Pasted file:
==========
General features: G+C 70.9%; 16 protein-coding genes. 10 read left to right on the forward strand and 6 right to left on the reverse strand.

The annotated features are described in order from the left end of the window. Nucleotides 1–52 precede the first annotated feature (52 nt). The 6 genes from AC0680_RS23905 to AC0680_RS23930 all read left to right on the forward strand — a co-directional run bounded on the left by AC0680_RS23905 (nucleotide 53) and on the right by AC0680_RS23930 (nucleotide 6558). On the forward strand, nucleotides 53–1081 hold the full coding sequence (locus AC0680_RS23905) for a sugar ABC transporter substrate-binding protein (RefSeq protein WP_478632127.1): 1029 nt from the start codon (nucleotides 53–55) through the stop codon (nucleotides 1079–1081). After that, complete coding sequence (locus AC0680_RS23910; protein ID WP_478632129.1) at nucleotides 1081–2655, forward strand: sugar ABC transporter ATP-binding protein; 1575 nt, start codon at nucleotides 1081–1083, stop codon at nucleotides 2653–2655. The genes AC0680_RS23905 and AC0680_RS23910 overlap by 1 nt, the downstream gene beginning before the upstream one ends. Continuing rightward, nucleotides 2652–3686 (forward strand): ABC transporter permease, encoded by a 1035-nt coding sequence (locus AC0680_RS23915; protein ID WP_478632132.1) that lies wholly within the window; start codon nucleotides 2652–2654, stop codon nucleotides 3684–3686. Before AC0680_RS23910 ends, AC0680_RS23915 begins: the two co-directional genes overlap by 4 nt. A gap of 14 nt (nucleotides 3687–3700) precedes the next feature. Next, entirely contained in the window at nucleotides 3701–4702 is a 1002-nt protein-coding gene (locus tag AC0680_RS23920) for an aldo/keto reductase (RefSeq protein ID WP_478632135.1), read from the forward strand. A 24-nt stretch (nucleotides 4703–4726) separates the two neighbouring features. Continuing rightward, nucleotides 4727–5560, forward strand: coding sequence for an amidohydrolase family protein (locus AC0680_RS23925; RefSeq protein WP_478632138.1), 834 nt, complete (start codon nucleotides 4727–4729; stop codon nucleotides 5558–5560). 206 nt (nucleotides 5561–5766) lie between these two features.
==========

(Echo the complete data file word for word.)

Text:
General features: G+C 70.9%; 16 protein-coding genes. 10 read left to right on the forward strand and 6 right to left on the reverse strand.

The annotated features are described in order from the left end of the window. Nucleotides 1–52 precede the first annotated feature (52 nt). The 6 genes from AC0680_RS23905 to AC0680_RS23930 all read left to right on the forward strand — a co-directional run bounded on the left by AC0680_RS23905 (nucleotide 53) and on the right by AC0680_RS23930 (nucleotide 6558). On the forward strand, nucleotides 53–1081 hold the full coding sequence (locus AC0680_RS23905) for a sugar ABC transporter substrate-binding protein (RefSeq protein WP_478632127.1): 1029 nt from the start codon (nucleotides 53–55) through the stop codon (nucleotides 1079–1081). After that, complete coding sequence (locus AC0680_RS23910; protein ID WP_478632129.1) at nucleotides 1081–2655, forward strand: sugar ABC transporter ATP-binding protein; 1575 nt, start codon at nucleotides 1081–1083, stop codon at nucleotides 2653–2655. The genes AC0680_RS23905 and AC0680_RS23910 overlap by 1 nt, the downstream gene beginning before the upstream one ends. Continuing rightward, nucleotides 2652–3686 (forward strand): ABC transporter permease, encoded by a 1035-nt coding sequence (locus AC0680_RS23915; protein ID WP_478632132.1) that lies wholly within the window; start codon nucleotides 2652–2654, stop codon nucleotides 3684–3686. Before AC0680_RS23910 ends, AC0680_RS23915 begins: the two co-directional genes overlap by 4 nt. A gap of 14 nt (nucleotides 3687–3700) precedes the next feature. Next, entirely contained in the window at nucleotides 3701–4702 is a 1002-nt protein-coding gene (locus tag AC0680_RS23920) for an aldo/keto reductase (RefSeq protein ID WP_478632135.1), read from the forward strand. A 24-nt stretch (nucleotides 4703–4726) separates the two neighbouring features. Continuing rightward, nucleotides 4727–5560, forward strand: coding sequence for an amidohydrolase family protein (locus AC0680_RS23925; RefSeq protein WP_478632138.1), 834 nt, complete (start codon nucleotides 4727–4729; stop codon nucleotides 5558–5560). 206 nt (nucleotides 5561–5766) lie between these two features.